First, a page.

Friday, January 31, 2014

Role Models



I really, really liked talking with my husband's Mamaw.  When we moved to Kentucky from Texas, our children were 8, 6, and 2.  We moved into a mobile home (aka trailer) next door to her house.  My father-in-law lived (and lives) across the back field.

Of course, we had visited from Texas before we moved up here.  The first time, the boys were 4 and 3 and our daughter was not yet born.  Neither the children nor myself had met anyone from Chris's father's side of the family up until that point.  When the boys and I walked up and knocked on the side door, Mamaw came and said "Howdy," through the screen.  When she saw my husband, this little five-foot-nothing white-haired woman said, "I oughtta throw you across the yard," (for not bringing her great-grandsons up sooner).  Everyone laughed.  The bonding was instantaneous.

We'd be over at Mamaw's almost every day.  She would still cook sausage gravy and biscuits for breakfast in the early days of our sojourn here, and made 'dressing' a couple of times a week.  They were two dishes that Chris had loved while he was growing up.

I don't know that I ever told Mamaw what I thought of her while she was still here (she passed last March), but I hope I tried to show it.

Eventually, we moved out of the trailer, and rented several places over the next six or seven years.  We still visited, but less and less frequently, depending on how far away we lived at the time.  Sometimes we would go to my father-in-law's house and "stop in" at Mamaw's either before or afterwards.  I felt bad that these were kind-of 'blow through' visits.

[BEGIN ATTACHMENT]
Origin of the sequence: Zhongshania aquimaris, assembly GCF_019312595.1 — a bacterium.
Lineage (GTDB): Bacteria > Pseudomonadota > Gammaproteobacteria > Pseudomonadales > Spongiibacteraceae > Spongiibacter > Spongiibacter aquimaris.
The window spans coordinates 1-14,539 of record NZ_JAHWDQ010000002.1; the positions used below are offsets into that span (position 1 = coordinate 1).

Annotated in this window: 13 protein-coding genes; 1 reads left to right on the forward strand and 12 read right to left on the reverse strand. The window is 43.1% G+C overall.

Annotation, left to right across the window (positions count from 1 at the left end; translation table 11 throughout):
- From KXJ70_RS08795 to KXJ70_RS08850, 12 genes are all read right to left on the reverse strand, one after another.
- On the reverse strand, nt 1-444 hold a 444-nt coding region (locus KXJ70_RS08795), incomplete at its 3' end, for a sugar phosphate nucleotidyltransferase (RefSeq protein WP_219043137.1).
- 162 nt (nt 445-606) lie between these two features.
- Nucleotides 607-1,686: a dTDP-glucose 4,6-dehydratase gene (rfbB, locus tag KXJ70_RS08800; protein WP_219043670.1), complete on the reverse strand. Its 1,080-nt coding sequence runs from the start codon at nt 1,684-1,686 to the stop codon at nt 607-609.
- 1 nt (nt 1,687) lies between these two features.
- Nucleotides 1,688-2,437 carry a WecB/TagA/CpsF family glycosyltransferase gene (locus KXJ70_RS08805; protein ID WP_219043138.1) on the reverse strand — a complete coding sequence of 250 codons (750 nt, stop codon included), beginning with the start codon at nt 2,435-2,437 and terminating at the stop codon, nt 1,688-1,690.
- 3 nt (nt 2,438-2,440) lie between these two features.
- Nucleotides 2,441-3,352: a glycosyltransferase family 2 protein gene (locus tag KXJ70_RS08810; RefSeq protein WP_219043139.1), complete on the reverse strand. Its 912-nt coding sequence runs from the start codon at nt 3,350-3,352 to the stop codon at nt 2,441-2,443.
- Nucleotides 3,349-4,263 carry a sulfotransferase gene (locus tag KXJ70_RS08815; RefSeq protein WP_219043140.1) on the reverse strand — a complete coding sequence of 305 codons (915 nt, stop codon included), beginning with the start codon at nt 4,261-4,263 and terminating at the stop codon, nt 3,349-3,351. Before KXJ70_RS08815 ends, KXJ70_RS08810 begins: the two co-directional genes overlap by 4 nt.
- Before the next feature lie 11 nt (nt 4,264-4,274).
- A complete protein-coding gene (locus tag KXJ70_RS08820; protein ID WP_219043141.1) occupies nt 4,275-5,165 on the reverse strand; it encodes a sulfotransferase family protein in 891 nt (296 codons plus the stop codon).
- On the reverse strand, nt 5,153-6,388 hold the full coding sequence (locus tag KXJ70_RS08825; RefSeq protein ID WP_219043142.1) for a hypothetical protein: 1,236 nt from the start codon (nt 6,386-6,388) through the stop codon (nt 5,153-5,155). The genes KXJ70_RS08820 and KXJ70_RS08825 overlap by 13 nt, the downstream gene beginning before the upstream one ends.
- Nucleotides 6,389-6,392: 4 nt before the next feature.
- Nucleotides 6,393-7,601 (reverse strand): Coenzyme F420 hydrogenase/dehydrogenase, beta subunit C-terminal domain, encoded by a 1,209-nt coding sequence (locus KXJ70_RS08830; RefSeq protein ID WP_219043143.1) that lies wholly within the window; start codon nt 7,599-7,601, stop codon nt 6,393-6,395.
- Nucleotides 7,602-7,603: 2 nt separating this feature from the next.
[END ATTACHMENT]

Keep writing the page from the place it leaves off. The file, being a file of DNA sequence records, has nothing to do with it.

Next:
So I made a point to sit in the kitchen and have a coffee with Mamaw and chat for a while.  Coffee for Mamaw was a spoon of instant in a cup of water that had been heated up in the microwave.  At the table, the cup would have a saucer and some of the coffee would be spooned or poured into the saucer (to cool it down, maybe?) before drinking or spooning the coffee out of the saucer.  I tried to do it that way, I really did!  In the end, I drank coffee the way in which I was used, and that was ok by Mamaw.  We talked and laughed and talked some more.

I miss her.


  1. Funny how you wonder if you showed them enough when they were here, is it not LuAnn?

  2. Funny and sad all rolled into one, Cindy. Stay warm up north, my friend!

  3. She sounds like a wonderful woman, LuAnn. You obviously thought a lot of her and I'm sure she sensed that. This is such a sweet tribute to her!

  4. Thanks, Candace. I knew her as well or better than any of my blood-related grandparents (two of whom I never met).